February 23, 2010
Photo by David Noe
It is not often that one can have a candid and intimate conversation with one of the world’s greatest living musicians. However, on Monday, Feb. 15, the Rollins community was graced with the musical genius of Leon Fleisher.
Presented by Music at Rollins College and the Winter Park Institute, a showing of the Academy Award-nominated documentary by Nathaniel Kahn, entitled Two Hands, was followed by an extended Q&A in which the renowned pianist, conductor, and teacher shared life stories and personal musings with the audience.
The short documentary chronicled Fleisher’s near career-ending battle with Focal Dystonia, a disorder of the brain causing him to lose the use of his right hand. The loss of his dexterity occurred at the peak of his career just before a major tour, and Fleisher confessed that at first he felt he no longer had a purpose in life. Yet the film illustrated how Fleisher worked through his despair finding an affinity for conduction and teaching. Doctors remained confounded for many years until recent medical advancements improved his condition. However, despite the fact that surgery and additional experimental or newly developed therapies has enabled Fleisher to use both hands again for performance, he will never have a full recovery as his disorder remains incurable.
Still, Fleisher remains the “pianistic find of the century.” In 2007, Fleisher was bestowed the Kennedy Center Honors, at which Caroline Kennedy aptly described him as a piano prodigy who, “rose to the heights, embraced adversity and became a musician for all seasons.”
Susan Lackman, professor of composition and theory at Rollins, reiterated how significant Fleisher’s visit is to the Rollins community. “Leon Fleisher is a national treasure and what we can get from him in this short period of time will be diamonds,” said Lackman. “Everything he says will be so precious. I don’t think that any of the students that work with him will ever forget the experience.”
It is the students for whom Fleisher came. “I hope to be able to offer some solutions to their questions, some answers to those many challenges that face all musicians as they embark on the various pieces in their repertoire,” explained Fleisher following Monday’s event. “I’m hoping to be a kind of resource. Most artists have endless questions and at this time in my life I’m hoping to offer possible solutions.”
Fleisher has much to offer aspiring musicians. A student of the legendary pianist Artur Schnabel, who was trained by none other than Ludwig van Beethoven, Fleisher’s knowledge of music in its true form is without equal. During his brief tenure at Rollins, Fleisher allowed students multiple opportunities to learn from his greatness. Events included an open dress rehearsal with the Rollins Student Orchestra which Fleisher conducted, an informal duo piano recital in which Fleisher, accompanied by his wife, acclaimed concert pianist Katherine Jacobson Fleisher; and a master class allowing students to play in a piano ensemble with Fleisher.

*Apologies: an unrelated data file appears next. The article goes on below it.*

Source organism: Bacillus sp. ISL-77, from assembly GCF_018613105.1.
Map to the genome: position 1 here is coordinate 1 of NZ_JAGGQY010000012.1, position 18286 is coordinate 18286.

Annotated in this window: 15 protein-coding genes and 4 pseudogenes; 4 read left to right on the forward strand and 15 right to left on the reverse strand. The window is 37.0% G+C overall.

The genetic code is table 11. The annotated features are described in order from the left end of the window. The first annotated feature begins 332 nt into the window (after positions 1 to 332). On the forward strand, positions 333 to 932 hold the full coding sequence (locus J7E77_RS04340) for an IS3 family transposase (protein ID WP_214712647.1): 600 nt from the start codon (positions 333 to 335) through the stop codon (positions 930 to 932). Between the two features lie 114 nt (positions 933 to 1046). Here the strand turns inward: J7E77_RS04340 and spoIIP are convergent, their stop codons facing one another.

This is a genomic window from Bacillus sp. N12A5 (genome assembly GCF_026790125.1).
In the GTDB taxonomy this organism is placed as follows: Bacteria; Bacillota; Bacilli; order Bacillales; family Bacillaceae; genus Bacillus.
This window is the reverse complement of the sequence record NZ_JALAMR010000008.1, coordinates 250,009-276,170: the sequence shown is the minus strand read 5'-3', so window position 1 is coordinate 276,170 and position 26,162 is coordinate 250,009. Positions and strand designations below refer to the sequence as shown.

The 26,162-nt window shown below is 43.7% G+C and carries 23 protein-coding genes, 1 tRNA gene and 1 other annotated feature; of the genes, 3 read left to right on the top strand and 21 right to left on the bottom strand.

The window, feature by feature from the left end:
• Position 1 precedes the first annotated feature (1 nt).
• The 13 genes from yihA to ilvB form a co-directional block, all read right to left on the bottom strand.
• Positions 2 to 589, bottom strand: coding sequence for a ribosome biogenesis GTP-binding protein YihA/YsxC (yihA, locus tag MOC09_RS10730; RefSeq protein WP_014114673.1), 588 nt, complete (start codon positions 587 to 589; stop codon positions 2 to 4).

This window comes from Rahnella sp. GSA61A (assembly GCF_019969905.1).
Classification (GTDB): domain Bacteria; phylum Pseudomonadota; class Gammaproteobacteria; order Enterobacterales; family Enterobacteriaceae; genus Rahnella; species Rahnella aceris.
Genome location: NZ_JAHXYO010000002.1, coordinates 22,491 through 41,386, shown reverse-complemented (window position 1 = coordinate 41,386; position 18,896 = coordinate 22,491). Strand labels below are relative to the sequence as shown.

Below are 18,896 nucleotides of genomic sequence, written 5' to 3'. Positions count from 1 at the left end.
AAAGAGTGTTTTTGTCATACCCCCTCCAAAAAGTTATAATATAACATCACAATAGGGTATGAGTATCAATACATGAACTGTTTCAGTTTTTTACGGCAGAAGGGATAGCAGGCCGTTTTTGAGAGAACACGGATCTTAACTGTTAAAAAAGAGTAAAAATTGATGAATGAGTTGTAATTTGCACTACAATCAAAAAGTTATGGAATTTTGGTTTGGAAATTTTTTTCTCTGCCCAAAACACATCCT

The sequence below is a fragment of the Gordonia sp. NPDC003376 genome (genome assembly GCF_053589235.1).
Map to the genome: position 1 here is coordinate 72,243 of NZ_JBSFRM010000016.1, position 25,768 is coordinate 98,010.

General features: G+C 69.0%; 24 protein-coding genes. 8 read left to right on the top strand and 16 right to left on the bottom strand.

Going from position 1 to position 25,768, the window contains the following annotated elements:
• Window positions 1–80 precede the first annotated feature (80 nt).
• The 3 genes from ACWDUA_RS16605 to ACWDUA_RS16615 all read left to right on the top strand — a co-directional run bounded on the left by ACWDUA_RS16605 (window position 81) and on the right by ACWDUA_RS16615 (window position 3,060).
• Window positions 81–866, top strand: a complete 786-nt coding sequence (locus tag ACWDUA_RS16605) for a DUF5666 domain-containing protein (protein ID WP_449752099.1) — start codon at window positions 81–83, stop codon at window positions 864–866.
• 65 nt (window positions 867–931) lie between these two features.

“It’s always exciting to meet with young artists who are filled with curiosity, energy, and enthusiasm,” said Fleisher. “I find it invigorating and life-renewing.”
Up next for the Winter Park Institute will be a series of lectures and symposiums by literary masters Jules Feiffer, Marsha Norman, and Billy Collins beginning on March 25. For more information on upcoming Winter Park Institute events, please visit rollins.edu/wpi/.
-Justin Braun '10 MBA'11
The Fleisher Duo PerformsOn Thursday, Feb. 18, Leon Fleisher performed a lunchtime concert with his wife, Katherine Fleisher.
Fleisher played two Bach pieces and was then joined at the piano by his wife. He told the audience they would be playing Dvorak and set up the performance by describing the time period when the piece was written.
"Most middle class homes in Europe at that time had a piano," he said. "That was their entertainment."
The Fleisher Duo then proceeded to entertain the audience with three pieces from Dvorak's "Slavonic Dances" and followed it with a dramatic piece, "La Valse" by Ravel.
Associate Professor of Music Gloria Cook shared quotes from her first-year students, who had the opportunity to perform with and learn from Fleisher during his residency with the Winter Park Institute.
"Although he is very sophisticated in his arts, he can communicate with any generation of musicians," said Chelsea Appel (Class of 2013).